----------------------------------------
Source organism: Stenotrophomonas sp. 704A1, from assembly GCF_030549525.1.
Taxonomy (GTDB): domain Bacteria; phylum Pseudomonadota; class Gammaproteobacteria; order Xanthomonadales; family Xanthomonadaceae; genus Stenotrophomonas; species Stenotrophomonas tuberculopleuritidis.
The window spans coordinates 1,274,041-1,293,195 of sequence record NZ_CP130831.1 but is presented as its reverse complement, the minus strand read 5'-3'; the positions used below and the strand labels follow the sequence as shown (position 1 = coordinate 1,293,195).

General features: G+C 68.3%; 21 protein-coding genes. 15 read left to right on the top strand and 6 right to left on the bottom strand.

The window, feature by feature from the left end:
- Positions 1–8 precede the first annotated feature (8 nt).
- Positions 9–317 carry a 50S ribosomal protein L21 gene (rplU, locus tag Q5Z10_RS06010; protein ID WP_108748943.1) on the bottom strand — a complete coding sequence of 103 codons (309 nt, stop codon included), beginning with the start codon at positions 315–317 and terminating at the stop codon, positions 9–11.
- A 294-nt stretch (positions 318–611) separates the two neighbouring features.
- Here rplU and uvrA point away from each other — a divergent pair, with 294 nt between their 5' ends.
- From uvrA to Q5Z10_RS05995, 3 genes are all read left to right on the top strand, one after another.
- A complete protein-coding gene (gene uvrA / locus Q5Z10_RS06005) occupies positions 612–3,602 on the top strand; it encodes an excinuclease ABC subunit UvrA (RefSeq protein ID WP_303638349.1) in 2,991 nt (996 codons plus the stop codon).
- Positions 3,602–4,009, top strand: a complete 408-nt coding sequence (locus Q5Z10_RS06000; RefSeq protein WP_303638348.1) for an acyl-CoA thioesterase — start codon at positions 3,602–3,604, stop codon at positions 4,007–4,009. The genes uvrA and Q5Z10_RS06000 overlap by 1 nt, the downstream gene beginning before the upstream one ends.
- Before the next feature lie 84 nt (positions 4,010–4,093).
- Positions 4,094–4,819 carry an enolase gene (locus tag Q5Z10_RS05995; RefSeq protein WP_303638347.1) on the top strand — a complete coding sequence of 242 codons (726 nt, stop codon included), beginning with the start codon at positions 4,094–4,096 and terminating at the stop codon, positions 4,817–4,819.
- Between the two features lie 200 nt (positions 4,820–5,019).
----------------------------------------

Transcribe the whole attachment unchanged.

Source organism: Stenotrophomonas sp. 704A1, from assembly GCF_030549525.1.
Taxonomy (GTDB): domain Bacteria; phylum Pseudomonadota; class Gammaproteobacteria; order Xanthomonadales; family Xanthomonadaceae; genus Stenotrophomonas; species Stenotrophomonas tuberculopleuritidis.
The window spans coordinates 1,274,041-1,293,195 of sequence record NZ_CP130831.1 but is presented as its reverse complement, the minus strand read 5'-3'; the positions used below and the strand labels follow the sequence as shown (position 1 = coordinate 1,293,195).

General features: G+C 68.3%; 21 protein-coding genes. 15 read left to right on the top strand and 6 right to left on the bottom strand.

The window, feature by feature from the left end:
- Positions 1–8 precede the first annotated feature (8 nt).
- Positions 9–317 carry a 50S ribosomal protein L21 gene (rplU, locus tag Q5Z10_RS06010; protein ID WP_108748943.1) on the bottom strand — a complete coding sequence of 103 codons (309 nt, stop codon included), beginning with the start codon at positions 315–317 and terminating at the stop codon, positions 9–11.
- A 294-nt stretch (positions 318–611) separates the two neighbouring features.
- Here rplU and uvrA point away from each other — a divergent pair, with 294 nt between their 5' ends.
- From uvrA to Q5Z10_RS05995, 3 genes are all read left to right on the top strand, one after another.
- A complete protein-coding gene (gene uvrA / locus Q5Z10_RS06005) occupies positions 612–3,602 on the top strand; it encodes an excinuclease ABC subunit UvrA (RefSeq protein ID WP_303638349.1) in 2,991 nt (996 codons plus the stop codon).
- Positions 3,602–4,009, top strand: a complete 408-nt coding sequence (locus Q5Z10_RS06000; RefSeq protein WP_303638348.1) for an acyl-CoA thioesterase — start codon at positions 3,602–3,604, stop codon at positions 4,007–4,009. The genes uvrA and Q5Z10_RS06000 overlap by 1 nt, the downstream gene beginning before the upstream one ends.
- Before the next feature lie 84 nt (positions 4,010–4,093).
- Positions 4,094–4,819 carry an enolase gene (locus tag Q5Z10_RS05995; RefSeq protein WP_303638347.1) on the top strand — a complete coding sequence of 242 codons (726 nt, stop codon included), beginning with the start codon at positions 4,094–4,096 and terminating at the stop codon, positions 4,817–4,819.
- Between the two features lie 200 nt (positions 4,820–5,019).